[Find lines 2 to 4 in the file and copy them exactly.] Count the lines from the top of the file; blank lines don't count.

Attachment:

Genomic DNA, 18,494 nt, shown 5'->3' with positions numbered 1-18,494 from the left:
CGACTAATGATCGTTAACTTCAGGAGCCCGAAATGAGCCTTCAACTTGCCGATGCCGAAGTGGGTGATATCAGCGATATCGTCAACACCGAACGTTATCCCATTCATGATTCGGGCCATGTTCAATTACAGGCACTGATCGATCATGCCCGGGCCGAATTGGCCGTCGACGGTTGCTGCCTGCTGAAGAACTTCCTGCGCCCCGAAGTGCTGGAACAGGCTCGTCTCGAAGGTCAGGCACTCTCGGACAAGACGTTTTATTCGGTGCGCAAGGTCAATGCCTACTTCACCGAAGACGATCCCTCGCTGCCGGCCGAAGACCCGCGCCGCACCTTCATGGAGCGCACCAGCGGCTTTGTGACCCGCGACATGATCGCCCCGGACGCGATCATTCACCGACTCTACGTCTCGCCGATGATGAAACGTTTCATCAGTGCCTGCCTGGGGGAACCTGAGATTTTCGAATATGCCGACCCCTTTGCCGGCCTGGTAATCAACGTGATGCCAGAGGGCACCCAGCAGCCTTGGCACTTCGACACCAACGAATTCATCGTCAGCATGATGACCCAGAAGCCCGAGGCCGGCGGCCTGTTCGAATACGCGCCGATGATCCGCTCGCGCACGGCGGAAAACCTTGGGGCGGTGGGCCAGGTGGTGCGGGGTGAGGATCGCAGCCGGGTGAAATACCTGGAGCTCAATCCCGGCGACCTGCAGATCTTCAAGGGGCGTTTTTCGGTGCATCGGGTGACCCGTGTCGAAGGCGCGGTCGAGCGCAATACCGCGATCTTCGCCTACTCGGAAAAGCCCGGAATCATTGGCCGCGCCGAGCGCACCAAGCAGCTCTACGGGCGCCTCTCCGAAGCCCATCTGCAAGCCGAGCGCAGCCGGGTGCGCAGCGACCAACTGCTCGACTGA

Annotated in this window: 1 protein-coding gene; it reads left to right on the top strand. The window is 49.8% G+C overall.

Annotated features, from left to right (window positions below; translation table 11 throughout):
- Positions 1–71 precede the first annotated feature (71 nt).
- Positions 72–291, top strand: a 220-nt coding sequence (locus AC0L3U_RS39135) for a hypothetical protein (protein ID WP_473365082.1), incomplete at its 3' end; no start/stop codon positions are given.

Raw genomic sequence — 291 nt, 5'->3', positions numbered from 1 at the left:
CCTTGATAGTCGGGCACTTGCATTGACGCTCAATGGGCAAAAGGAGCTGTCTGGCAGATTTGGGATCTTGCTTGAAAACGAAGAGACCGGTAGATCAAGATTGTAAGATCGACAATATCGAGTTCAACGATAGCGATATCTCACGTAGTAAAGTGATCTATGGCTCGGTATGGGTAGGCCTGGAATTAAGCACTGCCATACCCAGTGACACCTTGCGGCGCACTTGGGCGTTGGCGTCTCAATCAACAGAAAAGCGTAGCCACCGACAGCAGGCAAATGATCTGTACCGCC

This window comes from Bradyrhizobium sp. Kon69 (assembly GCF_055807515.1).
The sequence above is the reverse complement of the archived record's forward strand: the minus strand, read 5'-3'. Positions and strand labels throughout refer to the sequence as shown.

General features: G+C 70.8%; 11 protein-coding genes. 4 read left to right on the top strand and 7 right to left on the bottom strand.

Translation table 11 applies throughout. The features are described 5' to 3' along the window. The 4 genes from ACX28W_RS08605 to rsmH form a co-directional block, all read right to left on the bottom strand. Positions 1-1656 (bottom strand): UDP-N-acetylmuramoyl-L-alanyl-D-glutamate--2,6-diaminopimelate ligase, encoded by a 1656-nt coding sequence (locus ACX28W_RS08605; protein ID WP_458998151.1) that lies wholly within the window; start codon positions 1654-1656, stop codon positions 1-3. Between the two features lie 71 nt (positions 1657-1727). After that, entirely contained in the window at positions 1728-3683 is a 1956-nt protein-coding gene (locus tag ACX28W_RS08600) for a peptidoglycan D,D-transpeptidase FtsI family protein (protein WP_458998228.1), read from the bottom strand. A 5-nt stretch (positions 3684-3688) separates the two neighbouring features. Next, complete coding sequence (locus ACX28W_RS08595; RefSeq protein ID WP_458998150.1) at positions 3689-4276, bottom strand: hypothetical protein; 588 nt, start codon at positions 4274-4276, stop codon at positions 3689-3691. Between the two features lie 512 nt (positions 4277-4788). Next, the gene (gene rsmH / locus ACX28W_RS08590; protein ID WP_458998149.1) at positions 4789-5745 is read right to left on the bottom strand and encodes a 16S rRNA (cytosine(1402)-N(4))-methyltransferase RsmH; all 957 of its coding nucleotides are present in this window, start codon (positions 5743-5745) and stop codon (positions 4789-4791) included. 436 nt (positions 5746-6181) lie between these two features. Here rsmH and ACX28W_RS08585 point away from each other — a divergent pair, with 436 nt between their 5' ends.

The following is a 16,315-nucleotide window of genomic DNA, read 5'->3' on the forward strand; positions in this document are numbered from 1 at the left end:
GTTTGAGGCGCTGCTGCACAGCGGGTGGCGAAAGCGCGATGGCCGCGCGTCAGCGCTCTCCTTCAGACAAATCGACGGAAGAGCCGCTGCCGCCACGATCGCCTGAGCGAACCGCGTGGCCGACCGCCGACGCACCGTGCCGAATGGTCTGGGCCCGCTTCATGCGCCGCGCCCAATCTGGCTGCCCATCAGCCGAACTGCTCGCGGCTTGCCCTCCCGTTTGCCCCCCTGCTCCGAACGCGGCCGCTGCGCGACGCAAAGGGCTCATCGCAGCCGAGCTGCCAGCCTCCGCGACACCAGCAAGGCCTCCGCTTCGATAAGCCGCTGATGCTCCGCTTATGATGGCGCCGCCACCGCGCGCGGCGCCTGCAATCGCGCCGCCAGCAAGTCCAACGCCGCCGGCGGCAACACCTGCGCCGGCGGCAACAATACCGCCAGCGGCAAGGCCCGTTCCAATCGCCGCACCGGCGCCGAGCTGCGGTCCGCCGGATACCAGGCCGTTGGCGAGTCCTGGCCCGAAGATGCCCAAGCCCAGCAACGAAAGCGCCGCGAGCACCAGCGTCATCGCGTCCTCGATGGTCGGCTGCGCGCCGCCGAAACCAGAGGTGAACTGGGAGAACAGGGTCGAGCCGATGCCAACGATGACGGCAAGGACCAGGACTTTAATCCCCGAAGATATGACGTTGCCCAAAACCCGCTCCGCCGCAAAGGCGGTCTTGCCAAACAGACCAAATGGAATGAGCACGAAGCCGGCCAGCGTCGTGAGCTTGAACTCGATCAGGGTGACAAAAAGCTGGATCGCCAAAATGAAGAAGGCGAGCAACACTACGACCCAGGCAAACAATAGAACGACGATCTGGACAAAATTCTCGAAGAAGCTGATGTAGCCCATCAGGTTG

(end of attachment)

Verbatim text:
CGACTAATGATCGTTAACTTCAGGAGCCCGAAATGAGCCTTCAACTTGCCGATGCCGAAGTGGGTGATATCAGCGATATCGTCAACACCGAACGTTATCCCATTCATGATTCGGGCCATGTTCAATTACAGGCACTGATCGATCATGCCCGGGCCGAATTGGCCGTCGACGGTTGCTGCCTGCTGAAGAACTTCCTGCGCCCCGAAGTGCTGGAACAGGCTCGTCTCGAAGGTCAGGCACTCTCGGACAAGACGTTTTATTCGGTGCGCAAGGTCAATGCCTACTTCACCGAAGACGATCCCTCGCTGCCGGCCGAAGACCCGCGCCGCACCTTCATGGAGCGCACCAGCGGCTTTGTGACCCGCGACATGATCGCCCCGGACGCGATCATTCACCGACTCTACGTCTCGCCGATGATGAAACGTTTCATCAGTGCCTGCCTGGGGGAACCTGAGATTTTCGAATATGCCGACCCCTTTGCCGGCCTGGTAATCAACGTGATGCCAGAGGGCACCCAGCAGCCTTGGCACTTCGACACCAACGAATTCATCGTCAGCATGATGACCCAGAAGCCCGAGGCCGGCGGCCTGTTCGAATACGCGCCGATGATCCGCTCGCGCACGGCGGAAAACCTTGGGGCGGTGGGCCAGGTGGTGCGGGGTGAGGATCGCAGCCGGGTGAAATACCTGGAGCTCAATCCCGGCGACCTGCAGATCTTCAAGGGGCGTTTTTCGGTGCATCGGGTGACCCGTGTCGAAGGCGCGGTCGAGCGCAATACCGCGATCTTCGCCTACTCGGAAAAGCCCGGAATCATTGGCCGCGCCGAGCGCACCAAGCAGCTCTACGGGCGCCTCTCCGAAGCCCATCTGCAAGCCGAGCGCAGCCGGGTGCGCAGCGACCAACTGCTCGACTGA

Annotated in this window: 1 protein-coding gene; it reads left to right on the top strand. The window is 49.8% G+C overall.

Annotated features, from left to right (window positions below; translation table 11 throughout):